He taught us a song that debuted in 1968 called Everyday People by Sly and the Family Stone: “Sometimes I’m right then I can be wrong. My own beliefs are in my song. A butcher, a banker, a drummer and then makes no difference what group I’m in. I am everyday people. . .There is a blue one who can’t accept the green one for living with the black ones trying to be a skinny one. Different strokes for different folks. . .we got to live together. I am no better and neither are you. We’re all the same whatever we do. You love me you hate me you know me and then, still can’t figure out the bag I’m in. I am everyday people. . .”
I trusted Mr. Hart (his name so appropriate for the kind man he was) and so I learned from him. We are everyday people. I really believed this and did my best to share this revelation to my family. But no, we need to stay with our own. “A mixed couple well, that wouldn’t be right. I mean it would be their children that would suffer.” How would they suffer? “Well they wouldn’t be black or white. They wouldn’t belong to either.” Huh?
So back to Sydney Poitier. A Patch Of Blue, staring the tall, dark and handsome Sidney Poitier in the story of a very white young lady that falls in love with a very black man, but she’s blind and only knows his kindness. He teaches her how to be more independent from her horrible loud mother and her disgusting alcoholic rageful father. Poitier and the blind lady would meet and he would show her how to use a pay phone and how many steps it took from her doorstep to reach the park.
Of course the saddest part of this story was the unrequited love. The movie came out in 1965. They couldn’t be together. I remember feeling really sad for Sidney Poitier and the blind chick because I knew they loved each. Like their hearts were one. I felt really bad for her…what did “black” even mean to her?
To further confuse me, we had a black maid, Frances. We all loved her. At least I thought we did. I did. My sister did. Frances invited me to her house for dinner one day. I was sooo excited. I mean, what kind of food did she eat? We ate eggplant and pasta fagiole or Cuban black beans and plantains and Entennmens for dessert . I excitedly told my mother. With a very serious look on her face she said, “now, you know you can’t go over there.” But I hadn’t known— until just then. And that’s because of her skin?
So mid 70s, busing starts. There’s a school shooting. Desegregation. Racial tensions super off the charts. Vietnam war was winding down but soldiers were not being welcomed back. I learned so many horrible things in the 70s. It was the first time I understood what war was and was horrified to think people were off killing one another. It was the first time I really put together that for some reason black people were great and all, but only if we each stayed with our own kind. Then as the 70s made way for the 80s, violent rioting erupted.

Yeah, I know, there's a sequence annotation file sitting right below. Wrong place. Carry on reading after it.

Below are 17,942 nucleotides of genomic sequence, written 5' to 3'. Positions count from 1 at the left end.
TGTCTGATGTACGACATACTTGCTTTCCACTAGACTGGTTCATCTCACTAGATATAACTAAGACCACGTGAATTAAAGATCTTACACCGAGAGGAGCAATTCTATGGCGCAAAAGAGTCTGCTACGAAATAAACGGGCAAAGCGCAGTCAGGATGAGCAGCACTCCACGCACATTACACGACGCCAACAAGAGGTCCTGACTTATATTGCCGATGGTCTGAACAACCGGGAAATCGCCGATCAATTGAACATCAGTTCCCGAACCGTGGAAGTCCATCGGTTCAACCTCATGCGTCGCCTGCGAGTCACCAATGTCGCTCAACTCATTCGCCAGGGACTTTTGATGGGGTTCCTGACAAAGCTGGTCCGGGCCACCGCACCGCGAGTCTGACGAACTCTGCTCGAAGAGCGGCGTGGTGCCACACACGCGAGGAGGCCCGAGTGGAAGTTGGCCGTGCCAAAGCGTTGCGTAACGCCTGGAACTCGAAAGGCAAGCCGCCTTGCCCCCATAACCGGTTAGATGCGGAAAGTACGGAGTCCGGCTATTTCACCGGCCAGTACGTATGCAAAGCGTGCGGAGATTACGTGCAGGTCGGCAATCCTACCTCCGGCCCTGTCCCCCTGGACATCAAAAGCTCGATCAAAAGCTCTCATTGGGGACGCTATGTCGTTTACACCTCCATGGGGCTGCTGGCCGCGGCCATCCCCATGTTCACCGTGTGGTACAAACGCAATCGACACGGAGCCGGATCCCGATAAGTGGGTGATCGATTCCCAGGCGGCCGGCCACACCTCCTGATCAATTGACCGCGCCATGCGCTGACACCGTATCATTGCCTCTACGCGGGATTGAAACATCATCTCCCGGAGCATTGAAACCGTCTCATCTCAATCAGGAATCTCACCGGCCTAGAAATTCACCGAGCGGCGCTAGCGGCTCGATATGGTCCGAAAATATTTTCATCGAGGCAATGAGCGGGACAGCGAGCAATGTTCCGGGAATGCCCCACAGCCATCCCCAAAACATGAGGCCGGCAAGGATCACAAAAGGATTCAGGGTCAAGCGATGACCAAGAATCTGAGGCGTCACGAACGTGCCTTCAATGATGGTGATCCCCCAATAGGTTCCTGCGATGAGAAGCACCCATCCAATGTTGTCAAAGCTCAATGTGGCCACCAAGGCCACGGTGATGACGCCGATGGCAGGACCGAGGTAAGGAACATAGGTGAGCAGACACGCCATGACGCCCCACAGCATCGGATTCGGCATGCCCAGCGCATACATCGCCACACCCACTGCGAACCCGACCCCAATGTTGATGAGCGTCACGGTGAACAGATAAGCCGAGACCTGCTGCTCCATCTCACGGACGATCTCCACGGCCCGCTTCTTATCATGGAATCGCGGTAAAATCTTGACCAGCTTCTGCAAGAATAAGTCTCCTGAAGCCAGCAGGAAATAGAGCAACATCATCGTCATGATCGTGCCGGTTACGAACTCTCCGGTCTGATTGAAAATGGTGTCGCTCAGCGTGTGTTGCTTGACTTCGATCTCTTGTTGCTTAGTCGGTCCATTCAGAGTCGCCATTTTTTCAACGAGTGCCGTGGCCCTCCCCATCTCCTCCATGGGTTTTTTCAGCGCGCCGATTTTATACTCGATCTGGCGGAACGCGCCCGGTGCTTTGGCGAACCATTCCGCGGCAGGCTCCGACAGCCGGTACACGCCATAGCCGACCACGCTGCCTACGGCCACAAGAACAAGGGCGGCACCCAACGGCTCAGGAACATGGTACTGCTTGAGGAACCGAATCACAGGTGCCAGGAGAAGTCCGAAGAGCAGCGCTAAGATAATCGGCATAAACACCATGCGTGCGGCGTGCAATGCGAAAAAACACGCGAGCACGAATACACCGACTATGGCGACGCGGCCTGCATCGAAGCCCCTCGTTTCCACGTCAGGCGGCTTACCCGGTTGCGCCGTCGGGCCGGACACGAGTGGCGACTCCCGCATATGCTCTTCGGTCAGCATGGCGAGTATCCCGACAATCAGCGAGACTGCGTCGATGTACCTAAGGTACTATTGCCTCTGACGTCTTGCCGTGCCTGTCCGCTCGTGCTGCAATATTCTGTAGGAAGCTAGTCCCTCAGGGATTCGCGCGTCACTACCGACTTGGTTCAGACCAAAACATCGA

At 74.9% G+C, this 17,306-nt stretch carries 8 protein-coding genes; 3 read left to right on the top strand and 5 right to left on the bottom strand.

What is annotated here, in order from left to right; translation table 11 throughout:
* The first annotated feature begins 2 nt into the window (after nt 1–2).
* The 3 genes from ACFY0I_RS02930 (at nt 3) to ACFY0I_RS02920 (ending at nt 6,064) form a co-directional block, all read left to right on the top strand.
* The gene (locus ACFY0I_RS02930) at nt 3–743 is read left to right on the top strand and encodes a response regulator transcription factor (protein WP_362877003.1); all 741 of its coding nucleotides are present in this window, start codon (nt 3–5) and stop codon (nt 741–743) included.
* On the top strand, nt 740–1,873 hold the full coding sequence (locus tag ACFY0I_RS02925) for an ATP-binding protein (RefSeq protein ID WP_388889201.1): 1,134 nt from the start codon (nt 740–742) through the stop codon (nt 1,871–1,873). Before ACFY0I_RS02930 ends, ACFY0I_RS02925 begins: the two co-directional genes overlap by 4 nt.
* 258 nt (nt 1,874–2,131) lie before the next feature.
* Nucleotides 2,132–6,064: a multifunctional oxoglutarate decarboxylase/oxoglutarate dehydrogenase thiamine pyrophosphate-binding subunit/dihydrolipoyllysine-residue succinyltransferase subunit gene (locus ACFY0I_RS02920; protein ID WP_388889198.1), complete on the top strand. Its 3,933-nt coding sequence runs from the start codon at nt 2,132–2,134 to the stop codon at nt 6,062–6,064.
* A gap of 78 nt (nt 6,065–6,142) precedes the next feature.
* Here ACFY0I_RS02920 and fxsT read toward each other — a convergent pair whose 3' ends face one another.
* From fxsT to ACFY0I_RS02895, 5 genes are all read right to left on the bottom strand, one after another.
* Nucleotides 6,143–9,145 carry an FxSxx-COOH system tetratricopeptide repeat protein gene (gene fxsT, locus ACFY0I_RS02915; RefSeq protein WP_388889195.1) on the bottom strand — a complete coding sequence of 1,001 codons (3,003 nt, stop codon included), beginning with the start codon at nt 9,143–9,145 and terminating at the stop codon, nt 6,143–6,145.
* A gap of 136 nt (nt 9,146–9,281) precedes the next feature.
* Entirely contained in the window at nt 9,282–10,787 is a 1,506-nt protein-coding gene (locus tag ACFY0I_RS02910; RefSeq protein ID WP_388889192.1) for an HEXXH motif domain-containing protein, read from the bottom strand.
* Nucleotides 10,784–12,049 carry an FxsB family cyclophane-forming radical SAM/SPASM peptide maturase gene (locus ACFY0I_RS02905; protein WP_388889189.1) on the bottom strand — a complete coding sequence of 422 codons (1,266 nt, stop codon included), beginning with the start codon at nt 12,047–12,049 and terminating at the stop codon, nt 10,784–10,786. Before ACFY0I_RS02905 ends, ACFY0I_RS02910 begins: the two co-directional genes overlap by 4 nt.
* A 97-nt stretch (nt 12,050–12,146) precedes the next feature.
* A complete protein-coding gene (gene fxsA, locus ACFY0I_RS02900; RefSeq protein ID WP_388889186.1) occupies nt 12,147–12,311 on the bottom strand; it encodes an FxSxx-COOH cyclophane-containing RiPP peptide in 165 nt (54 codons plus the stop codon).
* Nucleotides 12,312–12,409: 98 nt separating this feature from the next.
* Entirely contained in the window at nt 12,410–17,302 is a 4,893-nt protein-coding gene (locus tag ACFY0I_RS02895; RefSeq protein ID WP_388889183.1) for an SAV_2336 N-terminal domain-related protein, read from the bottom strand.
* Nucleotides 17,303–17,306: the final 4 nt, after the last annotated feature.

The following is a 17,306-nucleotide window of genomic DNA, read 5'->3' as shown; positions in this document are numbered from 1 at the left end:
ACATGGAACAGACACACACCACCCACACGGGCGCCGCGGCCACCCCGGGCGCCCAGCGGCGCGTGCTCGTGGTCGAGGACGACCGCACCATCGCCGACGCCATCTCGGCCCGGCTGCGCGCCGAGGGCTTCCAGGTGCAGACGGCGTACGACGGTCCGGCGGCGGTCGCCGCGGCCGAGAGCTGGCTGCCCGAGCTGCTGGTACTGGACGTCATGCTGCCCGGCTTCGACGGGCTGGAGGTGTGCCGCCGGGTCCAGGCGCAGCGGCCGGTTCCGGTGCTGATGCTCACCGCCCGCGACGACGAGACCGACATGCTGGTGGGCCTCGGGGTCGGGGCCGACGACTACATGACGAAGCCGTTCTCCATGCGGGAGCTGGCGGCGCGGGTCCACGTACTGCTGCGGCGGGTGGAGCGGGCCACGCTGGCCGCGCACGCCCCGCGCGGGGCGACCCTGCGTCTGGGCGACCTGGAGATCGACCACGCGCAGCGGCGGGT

My dad, a firefighter and paramedic had riot gear. The fire station was armed with rifles. I was so afraid for him. Fire burning both sides of the streets. Businesses burnt to the ground. People murdered while still in their cars stuck in traffic jams.
Arthur McDuffe, was a black salesman and former Marine who died from injuries sustained as four officers tried to arrest him after a high speed chase. Those cops were tried and acquitted for “manslaughter and evidence tampering, among other charges”. Days of rioting, fires, snipers, resulting in 350 injuries, 600 arrests and 18 deaths.
The county paid the McDuffe family a settlement of $1.1 million in a civil suit.
And now here we are 40 years later—2020. And sadly, what has changed?
You do realize, yes, you over there…YOU came into this world without any say or control in how your chromosomes came together. You didn’t pick out your eye color or your skin tone. You didn’t get to choose if you would be born with all your limbs or if you would have sight. You didn’t choose poor or wealthy families. You didn’t get to choose if you would be prone to cancer. You didn’t decide to be intelligent. Nor did you decide to have mental or physical limitations. You didn’t get to choose if you were pretty or handsome or even, as you grow older, if you get to keep your hair. You couldn’t even pick the place you were born. But you can choose to be a loving individual that respects and nurtures one another and stands up for what is right. You know why?
Because you are just everyday people too.